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Anthony Ray Hinton Spent Almost 30 Years on Death Row. Now He Has a Message for White America.

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Anthony Ray Hinton was mowing the lawn at his mother's house in 1985 when Alabama police came to arrest him for 2 murders he did not commit. One took place when he was working the night shift at a Birmingham warehouse. Yet the state won a death sentence, based on 2 bullets it falsely claimed matched a gun found at his mother's home. In his powerful new memoir, "The Sun Does Shine: How I Found Life and Freedom on Death Row," Hinton describes how racism and a system stacked against the poor were the driving forces behind his conviction. He also writes about the unique and unexpected bonds that can form on death row, and in particular about his relationship with Henry Hays, a former Klansman sentenced to death for a notorious lynching in 1981. Hays died in the electric chair in 1997 - 1 of 54 people executed in Alabama while Hinton was on death row.
After almost 30 years, Hinton was finally exonerated in 2015, thanks to the Equal Justice Initiative, or EJI. On April 27…

Iran: Two hanged in Qazvin prison

Iran's fundamentalist regime has hanged a man and a woman in a prison in Qazvin, north-west of Tehran.

The woman was not named, but the office of the regime's prosecutor-general in Qazvin Province said that she had been imprisoned since 2014.

The regime's local deputy prosecutor was present to oversee the execution, the state-run Borna news agency reported on Thursday.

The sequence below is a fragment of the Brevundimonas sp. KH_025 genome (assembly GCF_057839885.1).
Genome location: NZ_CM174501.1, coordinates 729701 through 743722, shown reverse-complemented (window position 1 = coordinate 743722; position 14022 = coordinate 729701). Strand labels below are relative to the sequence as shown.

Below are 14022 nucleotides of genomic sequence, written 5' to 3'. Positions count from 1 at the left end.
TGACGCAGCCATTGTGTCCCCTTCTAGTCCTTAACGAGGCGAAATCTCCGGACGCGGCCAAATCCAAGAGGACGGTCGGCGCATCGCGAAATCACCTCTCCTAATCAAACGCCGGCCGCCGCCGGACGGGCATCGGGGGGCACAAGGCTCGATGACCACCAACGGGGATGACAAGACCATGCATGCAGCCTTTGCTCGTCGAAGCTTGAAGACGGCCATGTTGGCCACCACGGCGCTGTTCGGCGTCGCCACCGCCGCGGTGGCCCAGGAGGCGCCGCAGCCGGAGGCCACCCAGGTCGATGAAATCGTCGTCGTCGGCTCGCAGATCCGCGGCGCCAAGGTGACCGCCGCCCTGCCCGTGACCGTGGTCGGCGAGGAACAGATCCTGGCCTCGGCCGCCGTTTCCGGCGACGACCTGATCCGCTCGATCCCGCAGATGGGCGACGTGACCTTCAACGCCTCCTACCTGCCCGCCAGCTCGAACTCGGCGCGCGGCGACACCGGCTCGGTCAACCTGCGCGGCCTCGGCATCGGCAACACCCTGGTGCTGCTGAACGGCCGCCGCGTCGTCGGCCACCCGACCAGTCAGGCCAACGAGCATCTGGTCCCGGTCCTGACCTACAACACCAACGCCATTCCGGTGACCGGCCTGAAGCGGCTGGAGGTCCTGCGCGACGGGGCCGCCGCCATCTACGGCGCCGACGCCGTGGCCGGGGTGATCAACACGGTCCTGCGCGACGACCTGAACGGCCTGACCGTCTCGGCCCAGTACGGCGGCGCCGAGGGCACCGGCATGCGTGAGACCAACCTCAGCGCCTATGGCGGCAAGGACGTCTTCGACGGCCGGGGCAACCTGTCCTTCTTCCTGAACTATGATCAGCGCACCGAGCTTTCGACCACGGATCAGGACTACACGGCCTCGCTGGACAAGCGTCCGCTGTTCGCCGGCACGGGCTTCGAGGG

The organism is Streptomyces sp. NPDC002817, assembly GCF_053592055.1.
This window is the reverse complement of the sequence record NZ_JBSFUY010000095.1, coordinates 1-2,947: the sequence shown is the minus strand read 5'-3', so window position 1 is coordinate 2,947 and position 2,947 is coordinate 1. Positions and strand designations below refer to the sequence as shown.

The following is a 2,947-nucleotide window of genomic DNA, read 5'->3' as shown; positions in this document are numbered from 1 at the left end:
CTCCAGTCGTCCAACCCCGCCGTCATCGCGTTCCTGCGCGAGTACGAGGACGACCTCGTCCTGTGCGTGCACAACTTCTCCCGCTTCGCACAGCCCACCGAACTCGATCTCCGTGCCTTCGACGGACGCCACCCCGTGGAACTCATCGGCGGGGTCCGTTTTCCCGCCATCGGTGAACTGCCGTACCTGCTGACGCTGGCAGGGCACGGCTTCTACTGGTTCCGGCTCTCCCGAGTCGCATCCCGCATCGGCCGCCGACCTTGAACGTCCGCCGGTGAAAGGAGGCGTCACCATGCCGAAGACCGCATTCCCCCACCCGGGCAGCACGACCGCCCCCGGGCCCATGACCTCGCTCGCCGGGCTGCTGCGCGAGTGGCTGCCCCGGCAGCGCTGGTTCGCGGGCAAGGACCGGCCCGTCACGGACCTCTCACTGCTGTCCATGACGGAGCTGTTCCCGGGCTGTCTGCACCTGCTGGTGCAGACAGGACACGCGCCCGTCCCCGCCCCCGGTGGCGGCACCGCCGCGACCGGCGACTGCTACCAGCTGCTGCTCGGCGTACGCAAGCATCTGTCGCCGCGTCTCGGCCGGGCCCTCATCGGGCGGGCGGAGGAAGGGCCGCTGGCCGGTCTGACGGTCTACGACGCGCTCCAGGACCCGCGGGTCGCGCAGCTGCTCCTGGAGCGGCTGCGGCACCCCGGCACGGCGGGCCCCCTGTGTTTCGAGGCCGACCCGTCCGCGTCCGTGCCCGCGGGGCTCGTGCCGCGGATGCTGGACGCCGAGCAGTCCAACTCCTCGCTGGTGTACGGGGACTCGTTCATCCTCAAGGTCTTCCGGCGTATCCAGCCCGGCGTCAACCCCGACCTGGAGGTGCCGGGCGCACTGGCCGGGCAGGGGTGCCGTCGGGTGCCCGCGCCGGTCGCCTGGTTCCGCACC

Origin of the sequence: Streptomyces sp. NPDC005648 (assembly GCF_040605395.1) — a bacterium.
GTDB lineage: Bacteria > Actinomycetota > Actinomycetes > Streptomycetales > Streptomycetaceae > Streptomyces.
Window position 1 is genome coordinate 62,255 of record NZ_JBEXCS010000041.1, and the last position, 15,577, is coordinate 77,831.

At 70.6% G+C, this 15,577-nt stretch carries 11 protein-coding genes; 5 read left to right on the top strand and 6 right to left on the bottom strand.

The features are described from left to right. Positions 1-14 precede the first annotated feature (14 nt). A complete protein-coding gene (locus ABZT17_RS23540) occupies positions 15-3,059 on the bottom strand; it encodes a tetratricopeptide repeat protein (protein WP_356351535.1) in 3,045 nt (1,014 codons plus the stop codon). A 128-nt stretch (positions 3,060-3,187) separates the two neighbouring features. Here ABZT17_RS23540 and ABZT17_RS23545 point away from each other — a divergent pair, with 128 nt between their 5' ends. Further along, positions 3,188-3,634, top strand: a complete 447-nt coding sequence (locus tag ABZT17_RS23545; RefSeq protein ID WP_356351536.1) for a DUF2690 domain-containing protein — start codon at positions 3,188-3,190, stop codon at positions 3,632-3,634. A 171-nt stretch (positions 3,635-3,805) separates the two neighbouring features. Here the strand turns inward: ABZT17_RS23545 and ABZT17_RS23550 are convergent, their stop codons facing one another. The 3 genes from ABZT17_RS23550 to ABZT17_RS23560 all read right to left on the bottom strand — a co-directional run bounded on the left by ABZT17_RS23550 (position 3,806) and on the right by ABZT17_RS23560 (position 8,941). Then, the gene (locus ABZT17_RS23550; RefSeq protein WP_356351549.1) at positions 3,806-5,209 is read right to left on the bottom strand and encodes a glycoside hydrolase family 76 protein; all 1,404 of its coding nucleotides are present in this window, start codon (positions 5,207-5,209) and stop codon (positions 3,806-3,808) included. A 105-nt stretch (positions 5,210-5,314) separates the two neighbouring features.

The man was identified only as Amir Q., the official state broadcaster IRIB said in its website for Qazvin Province. He was arrested on May 30, 2011.

The latest hangings bring to at least 120 the number of people executed in Iran since April 10. Three of those executed were women and 2 are believed to have been juvenile offenders.

Ms. Farideh Karimi, a member of the National Council of Resistance of Iran (NCRI) and a human rights activist, last month called for an urgent response by the United Nations and foreign governments to the recent spate of executions and the appalling state of human rights in Iran.

Iran's fundamentalist regime last month amputated the fingers of a man in his 30s in Mashhad, the latest in a line of draconian punishments handed down and carried out in recent weeks.

The National Council of Resistance of Iran (NCRI) said in a statement on April 13 that the increasing trend of executions "aimed at intensifying the climate of terror to rein in expanding protests by various strata of the society, especially at a time of visits by high-ranking European officials, demonstrates that the claim of moderation is nothing but an illusion for this medieval regime."

Amnesty International in its April 6 annual Death Penalty report covering the 2015 period wrote: "Iran put at least 977 people to death in 2015, compared to at least 743 the year before."

"Iran alone accounted for 82% of all executions recorded" in the Middle East and North Africa, the human rights group said.

There have been more than 2,400 executions during Hassan Rouhani's tenure as President. The United Nations Special Rapporteur on the human rights situation in Iran in March announced that the number of executions in Iran in 2015 was greater than any year in the last 25 years. Rouhani has explicitly endorsed the executions as examples of "God's commandments" and "laws of the parliament that belong to the people.

Source: NCR-Iran, June 3, 2016

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